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Retail chain agrees to pay back-wages, damages and penalties after investigation finds company violated protections for nursing employees

A Department of Labor and Industry investigation found Menards deducted wages for time spent expressing milk and retaliated against a worker who filed a complaint; company agrees to statewide audit of stores

The Minnesota Department of Labor and Industry (DLI) recently entered into a consent order with Menard, Inc. (Menards), requiring the retail chain to comply with Minnesota law that directs employers to provide lactating workers with reasonable paid break time to express milk. The agreement also requires Menards to pay back-wages and compensatory damages to an employee for deducting wages from her pay for taking breaks to express milk and retaliating against her for asserting her workplace rights.

“Workers should not have to choose between expressing milk for their child and getting paid or keeping their job,” said DLI Commissioner Nicole Blissenbach. “DLI supports new parents who choose to return to the workforce and understands the importance and impact of enforcing the Minnesota law protecting workers’ rights to express milk at work without having their compensation reduced.”

A DLI investigation of Menards in Fridley, Minnesota, found the company violated state labor laws during DLI’s audit period of Dec. 1, 2022, through May 21, 2023.

On Dec. 5, 2023, Menards and DLI reached an agreement in which Menards agreed to comply with the Women’s Economic Security Act (WESA) at all its Minnesota facilities. The company must also pay $15,000 in administrative penalties, with $7,500 of the penalties stayed pending compliance with the agreement.

In addition to paying the penalties, Menards agreed to various specific conditions to ensure compliance with WESA, including:

• paying back-wages to compensate the worker for illegally deducting time from the worker’s pay on 103 separate occasions;

• paying damages to compensate the worker for three days of lost wages when she was suspended in retaliation for asserting her workplace rights;

• performing a statewide audit of all of its stores to confirm no other workers had their wages deducted for expressing milk and, if they did, compensating all workers whose wages were reduced;

• reporting the outcome of the audit to DLI;

• updating its policy handbook to reflect all current rights under WESA, including rights to express milk, pregnancy accommodations and parental leave; and

• posting a copy of DLI’s nursing employees’ poster at each store in Minnesota, as well as a copy of the consent order.

Annual WESA report released

DLI also found many other companies violated WESA, according to the state agency’s annual report.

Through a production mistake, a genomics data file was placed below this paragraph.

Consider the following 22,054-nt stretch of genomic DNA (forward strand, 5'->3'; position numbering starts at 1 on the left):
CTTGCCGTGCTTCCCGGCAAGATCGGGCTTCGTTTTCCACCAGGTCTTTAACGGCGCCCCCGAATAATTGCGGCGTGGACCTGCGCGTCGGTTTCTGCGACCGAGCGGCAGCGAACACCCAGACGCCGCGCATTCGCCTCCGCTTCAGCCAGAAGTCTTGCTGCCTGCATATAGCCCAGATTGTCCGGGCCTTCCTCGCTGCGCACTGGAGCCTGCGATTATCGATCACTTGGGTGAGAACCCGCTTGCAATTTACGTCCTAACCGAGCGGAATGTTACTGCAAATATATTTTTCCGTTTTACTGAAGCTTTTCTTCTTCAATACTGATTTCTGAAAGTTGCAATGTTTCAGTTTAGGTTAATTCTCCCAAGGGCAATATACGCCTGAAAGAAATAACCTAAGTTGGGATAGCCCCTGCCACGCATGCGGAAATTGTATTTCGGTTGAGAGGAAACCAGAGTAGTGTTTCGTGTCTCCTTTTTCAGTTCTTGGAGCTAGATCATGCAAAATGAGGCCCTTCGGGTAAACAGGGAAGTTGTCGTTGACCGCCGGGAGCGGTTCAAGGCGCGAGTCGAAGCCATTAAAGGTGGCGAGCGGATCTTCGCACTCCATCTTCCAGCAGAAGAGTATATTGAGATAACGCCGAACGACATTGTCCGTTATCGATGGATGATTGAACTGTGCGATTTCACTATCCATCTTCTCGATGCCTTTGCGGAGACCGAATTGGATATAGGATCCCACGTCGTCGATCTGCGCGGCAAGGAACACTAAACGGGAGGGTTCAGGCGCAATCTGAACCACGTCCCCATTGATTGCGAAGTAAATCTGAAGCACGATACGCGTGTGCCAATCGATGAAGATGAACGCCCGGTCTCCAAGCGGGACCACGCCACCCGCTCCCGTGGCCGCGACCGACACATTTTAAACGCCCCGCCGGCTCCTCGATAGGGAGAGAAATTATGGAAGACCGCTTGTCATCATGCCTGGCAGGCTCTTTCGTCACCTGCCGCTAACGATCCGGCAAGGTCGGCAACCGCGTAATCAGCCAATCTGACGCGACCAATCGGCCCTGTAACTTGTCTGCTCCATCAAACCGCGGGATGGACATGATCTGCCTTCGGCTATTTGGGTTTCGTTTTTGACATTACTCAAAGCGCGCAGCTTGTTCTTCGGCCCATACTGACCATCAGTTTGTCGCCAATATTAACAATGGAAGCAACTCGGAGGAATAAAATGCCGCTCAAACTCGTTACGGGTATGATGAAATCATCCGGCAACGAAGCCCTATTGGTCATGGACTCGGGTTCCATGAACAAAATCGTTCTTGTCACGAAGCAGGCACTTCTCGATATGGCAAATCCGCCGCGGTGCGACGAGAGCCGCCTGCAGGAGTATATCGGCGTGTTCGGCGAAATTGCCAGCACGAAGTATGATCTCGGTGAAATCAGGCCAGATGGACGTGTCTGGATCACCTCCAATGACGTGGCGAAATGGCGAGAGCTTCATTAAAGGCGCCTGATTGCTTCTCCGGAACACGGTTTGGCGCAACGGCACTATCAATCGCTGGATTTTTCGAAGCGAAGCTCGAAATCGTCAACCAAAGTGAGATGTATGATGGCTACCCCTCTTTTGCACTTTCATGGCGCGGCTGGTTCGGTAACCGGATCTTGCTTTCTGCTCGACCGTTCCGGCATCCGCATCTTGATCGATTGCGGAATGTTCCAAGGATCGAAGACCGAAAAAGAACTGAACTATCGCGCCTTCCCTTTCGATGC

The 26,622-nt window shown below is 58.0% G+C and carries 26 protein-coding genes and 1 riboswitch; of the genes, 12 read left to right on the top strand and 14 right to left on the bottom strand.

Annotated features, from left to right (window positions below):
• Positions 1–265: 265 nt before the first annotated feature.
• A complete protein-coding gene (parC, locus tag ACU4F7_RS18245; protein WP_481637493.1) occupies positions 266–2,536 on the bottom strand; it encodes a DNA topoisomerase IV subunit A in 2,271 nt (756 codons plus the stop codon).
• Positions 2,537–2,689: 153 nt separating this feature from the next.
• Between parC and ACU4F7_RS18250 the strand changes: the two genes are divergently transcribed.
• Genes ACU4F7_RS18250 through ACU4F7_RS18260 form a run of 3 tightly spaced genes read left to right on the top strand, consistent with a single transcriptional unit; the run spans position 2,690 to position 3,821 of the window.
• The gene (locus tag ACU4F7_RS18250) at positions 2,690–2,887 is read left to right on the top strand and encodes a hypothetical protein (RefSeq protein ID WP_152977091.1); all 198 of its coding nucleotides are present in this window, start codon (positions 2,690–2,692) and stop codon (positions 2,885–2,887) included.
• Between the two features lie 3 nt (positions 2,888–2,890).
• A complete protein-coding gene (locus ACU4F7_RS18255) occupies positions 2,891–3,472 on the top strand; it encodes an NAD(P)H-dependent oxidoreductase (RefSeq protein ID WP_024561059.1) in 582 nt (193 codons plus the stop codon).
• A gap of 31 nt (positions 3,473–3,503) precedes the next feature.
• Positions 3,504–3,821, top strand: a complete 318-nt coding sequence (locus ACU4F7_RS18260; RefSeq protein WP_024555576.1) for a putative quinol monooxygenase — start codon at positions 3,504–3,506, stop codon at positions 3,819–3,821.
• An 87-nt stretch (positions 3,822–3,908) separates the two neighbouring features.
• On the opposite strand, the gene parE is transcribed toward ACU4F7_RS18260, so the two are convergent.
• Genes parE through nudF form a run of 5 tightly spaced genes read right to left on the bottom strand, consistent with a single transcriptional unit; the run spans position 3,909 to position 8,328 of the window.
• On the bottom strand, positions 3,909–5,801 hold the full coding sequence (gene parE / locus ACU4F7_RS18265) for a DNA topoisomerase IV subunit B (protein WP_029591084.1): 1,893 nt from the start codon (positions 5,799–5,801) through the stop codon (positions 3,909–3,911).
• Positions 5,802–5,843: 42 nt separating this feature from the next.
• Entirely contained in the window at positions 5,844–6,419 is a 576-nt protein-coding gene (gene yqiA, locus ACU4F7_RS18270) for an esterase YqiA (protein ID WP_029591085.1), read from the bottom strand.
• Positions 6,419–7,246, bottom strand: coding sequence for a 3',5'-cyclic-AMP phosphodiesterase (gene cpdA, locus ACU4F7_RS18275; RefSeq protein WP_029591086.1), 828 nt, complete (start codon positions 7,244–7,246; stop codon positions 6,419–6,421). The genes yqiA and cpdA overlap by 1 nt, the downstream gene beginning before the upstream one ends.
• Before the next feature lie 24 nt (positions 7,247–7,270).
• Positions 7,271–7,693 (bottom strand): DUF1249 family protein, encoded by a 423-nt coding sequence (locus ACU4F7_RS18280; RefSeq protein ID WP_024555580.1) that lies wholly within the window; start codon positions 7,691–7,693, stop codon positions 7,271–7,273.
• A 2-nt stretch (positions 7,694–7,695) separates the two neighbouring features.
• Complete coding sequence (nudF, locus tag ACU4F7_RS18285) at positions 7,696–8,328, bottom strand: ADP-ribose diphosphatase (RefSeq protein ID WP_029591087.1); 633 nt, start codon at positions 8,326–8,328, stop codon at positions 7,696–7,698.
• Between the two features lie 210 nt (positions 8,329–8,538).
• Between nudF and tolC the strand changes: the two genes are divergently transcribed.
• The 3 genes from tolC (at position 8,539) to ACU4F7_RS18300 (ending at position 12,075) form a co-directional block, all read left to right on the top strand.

WESA is a comprehensive worker protection law designed to protect and promote opportunities for women in the workplace. An annual report provides DLI investigative data and outcomes related to its enforcement of WESA for the most recent year and since the law’s adoption in spring 2014.

WESA violations detailed in the most recent report include:

• a child care center employer that didn’t allow a worker break times to express milk due to her child’s age;

• a nursing home employer that took a worker off a work schedule after the worker requested a pregnancy accommodation; and

• an insurance company employer that denied a worker pregnancy leave because she had only been employed there for seven months at the time she requested leave.

WESA inquiries to DLI have been increasing. The number of intakes DLI received related to parenting leave and nursing employees’ rights nearly doubled in the past year, increasing from 180 intakes to 327 intakes.

WESA was expanded this year to include additional workplace protections for new and expectant parents, including:

• requiring all nursing and lactating workers receive break times to express milk regardless of their child’s age without losing compensation;

• requiring workplace lactation spaces be clean, private and secure;

• ensuring all nursing and lactating workers have a right to break times to express milk regardless of whether providing the breaks unduly disrupts the operations of the employer;

• ensuring workers can choose when to express milk based on their needs, whether that means expressing milk during an existing paid break, during an existing unpaid break, such as a meal break, or during some other time; and

• requiring employers notify all workers of the rights of pregnant and lactating workers when hired, when a worker makes an inquiry about or requests parental leave, and in a worker handbook if one is provided.

DLI continues to educate employers and workers about their workplace responsibilities and rights under WESA. Find a complete list of recent changes to WESA and additional information at dli.mn.gov/newparents.

Contact the Labor Standards Division at dli.laborstandards@state.mn.us, 651-284-5075 or 800-342-5354.

 

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